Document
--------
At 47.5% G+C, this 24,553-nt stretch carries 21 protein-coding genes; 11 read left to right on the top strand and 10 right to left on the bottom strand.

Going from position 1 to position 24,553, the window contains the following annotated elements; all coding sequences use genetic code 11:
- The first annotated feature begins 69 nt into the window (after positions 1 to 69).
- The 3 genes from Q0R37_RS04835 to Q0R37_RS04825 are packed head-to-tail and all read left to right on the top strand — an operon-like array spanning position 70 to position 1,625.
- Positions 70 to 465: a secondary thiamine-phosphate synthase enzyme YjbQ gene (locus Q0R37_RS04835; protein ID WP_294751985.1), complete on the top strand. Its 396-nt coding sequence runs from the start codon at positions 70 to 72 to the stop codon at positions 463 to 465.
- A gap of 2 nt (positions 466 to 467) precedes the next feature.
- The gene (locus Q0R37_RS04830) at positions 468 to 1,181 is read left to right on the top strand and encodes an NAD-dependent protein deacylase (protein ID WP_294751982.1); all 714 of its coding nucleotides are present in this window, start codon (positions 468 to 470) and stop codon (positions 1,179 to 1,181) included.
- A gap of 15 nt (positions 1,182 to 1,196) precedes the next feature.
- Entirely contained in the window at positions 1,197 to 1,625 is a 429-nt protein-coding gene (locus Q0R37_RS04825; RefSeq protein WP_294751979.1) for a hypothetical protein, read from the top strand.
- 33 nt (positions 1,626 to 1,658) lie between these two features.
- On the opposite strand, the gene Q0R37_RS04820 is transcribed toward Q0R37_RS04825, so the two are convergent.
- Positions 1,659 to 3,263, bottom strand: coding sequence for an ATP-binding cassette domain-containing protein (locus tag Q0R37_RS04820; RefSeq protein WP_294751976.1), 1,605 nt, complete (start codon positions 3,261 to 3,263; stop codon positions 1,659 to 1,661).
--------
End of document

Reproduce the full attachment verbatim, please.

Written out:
At 47.5% G+C, this 24,553-nt stretch carries 21 protein-coding genes; 11 read left to right on the top strand and 10 right to left on the bottom strand.

Going from position 1 to position 24,553, the window contains the following annotated elements; all coding sequences use genetic code 11:
- The first annotated feature begins 69 nt into the window (after positions 1 to 69).
- The 3 genes from Q0R37_RS04835 to Q0R37_RS04825 are packed head-to-tail and all read left to right on the top strand — an operon-like array spanning position 70 to position 1,625.
- Positions 70 to 465: a secondary thiamine-phosphate synthase enzyme YjbQ gene (locus Q0R37_RS04835; protein ID WP_294751985.1), complete on the top strand. Its 396-nt coding sequence runs from the start codon at positions 70 to 72 to the stop codon at positions 463 to 465.
- A gap of 2 nt (positions 466 to 467) precedes the next feature.
- The gene (locus Q0R37_RS04830) at positions 468 to 1,181 is read left to right on the top strand and encodes an NAD-dependent protein deacylase (protein ID WP_294751982.1); all 714 of its coding nucleotides are present in this window, start codon (positions 468 to 470) and stop codon (positions 1,179 to 1,181) included.
- A gap of 15 nt (positions 1,182 to 1,196) precedes the next feature.
- Entirely contained in the window at positions 1,197 to 1,625 is a 429-nt protein-coding gene (locus Q0R37_RS04825; RefSeq protein WP_294751979.1) for a hypothetical protein, read from the top strand.
- 33 nt (positions 1,626 to 1,658) lie between these two features.
- On the opposite strand, the gene Q0R37_RS04820 is transcribed toward Q0R37_RS04825, so the two are convergent.
- Positions 1,659 to 3,263, bottom strand: coding sequence for an ATP-binding cassette domain-containing protein (locus tag Q0R37_RS04820; RefSeq protein WP_294751976.1), 1,605 nt, complete (start codon positions 3,261 to 3,263; stop codon positions 1,659 to 1,661).